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One of the more interesting cities on your itinerary steeped in history. This was the transit port for all the wealth Spain derived from South America. The famous "Old City" is comprised of 12 square blocks filled with attractions, boutiques and restaurants. Throughout Colombia, the Spanish Empire's influence in the New World is self-evident. Its fortress walls, quaint narrow streets, and balconied houses are all vivid reminders of Spain's hold on Cartagena and throughout the Caribbean and South America. This is the land of El Dorado and flamboyant adventurers in search of the ever-elusive gold. Cartagena's well-constructed fortifications defended its borders against seafaring pirates whose attacks lasted for more than 200 years. Today this modern and bustling city, seaport, and commercial center still boasts much of its original colonial architecture. Your journey here will provide you with a significant link to the region's grand past.**Please note that passengers may encounter numerous local vendors at various tourist locations and may find them to be persistent in their sales offers.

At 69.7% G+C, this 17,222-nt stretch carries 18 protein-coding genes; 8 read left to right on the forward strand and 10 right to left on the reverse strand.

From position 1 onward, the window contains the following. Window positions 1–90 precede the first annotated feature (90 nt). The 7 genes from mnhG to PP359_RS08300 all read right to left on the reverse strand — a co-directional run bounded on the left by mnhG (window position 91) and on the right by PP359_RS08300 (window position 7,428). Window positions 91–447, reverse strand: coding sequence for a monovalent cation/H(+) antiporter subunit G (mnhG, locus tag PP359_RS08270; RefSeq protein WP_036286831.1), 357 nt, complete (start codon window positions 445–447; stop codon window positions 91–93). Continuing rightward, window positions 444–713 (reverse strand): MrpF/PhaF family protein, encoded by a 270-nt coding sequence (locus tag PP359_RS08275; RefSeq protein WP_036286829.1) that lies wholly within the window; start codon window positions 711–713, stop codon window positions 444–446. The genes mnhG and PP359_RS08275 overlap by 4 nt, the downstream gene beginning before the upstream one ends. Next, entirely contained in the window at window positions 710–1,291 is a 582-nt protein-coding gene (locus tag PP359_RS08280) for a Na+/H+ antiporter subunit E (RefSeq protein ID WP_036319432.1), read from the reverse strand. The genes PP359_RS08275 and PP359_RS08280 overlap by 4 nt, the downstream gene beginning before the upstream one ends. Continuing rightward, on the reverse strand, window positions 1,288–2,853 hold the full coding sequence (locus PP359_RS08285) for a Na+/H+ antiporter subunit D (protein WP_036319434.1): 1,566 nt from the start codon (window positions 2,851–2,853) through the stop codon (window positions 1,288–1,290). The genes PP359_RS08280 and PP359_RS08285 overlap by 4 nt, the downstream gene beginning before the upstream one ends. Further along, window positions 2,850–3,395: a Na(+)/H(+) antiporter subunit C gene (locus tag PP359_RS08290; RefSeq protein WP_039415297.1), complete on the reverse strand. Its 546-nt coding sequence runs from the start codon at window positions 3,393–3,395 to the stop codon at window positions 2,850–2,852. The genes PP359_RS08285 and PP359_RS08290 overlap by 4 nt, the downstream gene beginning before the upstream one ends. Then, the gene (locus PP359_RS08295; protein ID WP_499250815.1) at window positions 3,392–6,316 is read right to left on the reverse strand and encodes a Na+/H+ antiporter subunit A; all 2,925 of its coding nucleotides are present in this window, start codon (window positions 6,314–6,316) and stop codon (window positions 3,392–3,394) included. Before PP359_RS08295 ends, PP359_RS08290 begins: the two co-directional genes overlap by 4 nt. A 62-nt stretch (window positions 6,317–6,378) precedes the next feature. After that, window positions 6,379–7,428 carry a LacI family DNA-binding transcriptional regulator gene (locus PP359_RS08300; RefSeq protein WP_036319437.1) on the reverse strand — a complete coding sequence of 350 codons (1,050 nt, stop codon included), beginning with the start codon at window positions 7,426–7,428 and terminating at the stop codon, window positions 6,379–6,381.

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The walled historic center of Cartagena is a UNESCO World Heritage site. Its winding streets lined with Spanish Colonial architecture display colorfully painted buildings, local bars and restaurants.
Considered by many the most impressive city walls in the world, Las Murallas began construction after an attack by Sir Francis Drake at the end of the 16th century.
Majestically standing guard on a hillside overlooking the city and harbor is Castillo de San Felipe, a fortress built by the Spanish for protection against pirates while shipping gold out to Europe.
Behind a charming, colonial facade, the palace museum displays instruments of torture from the Spanish Inquisition, pre-Columbian, colonial and independence-era art.
The cathedral is one of the largest in a series of fortresses with a massive exterior and simple interior. Partially demolished by Sir Francis Drake's cannons, it was completed in 1602.
Gold and pottery collections of the Tayrona, Calima and Sinú people are on display, as well as panel exhibitions about the Atlantic coast cultures.
Built atop a hill, this 17th-century monastery features a chapel, a colonial museum and a spectacular view of the city, and remains inhabited by monks even today.
This presentation of music and dance takes place at the historic Heredia Theater. Five distinct dances from three important regions of Colombia are performed by a professional dance company, from the Atlantic Coast (Cumbia), the Pacific Coast (Currulao and Abosao), and the Los Andes region (the Market Place and the Indian Legend).
Children age 12 and younger, savings up to 50%. For actual pricing information, click on tour title or Reserve button.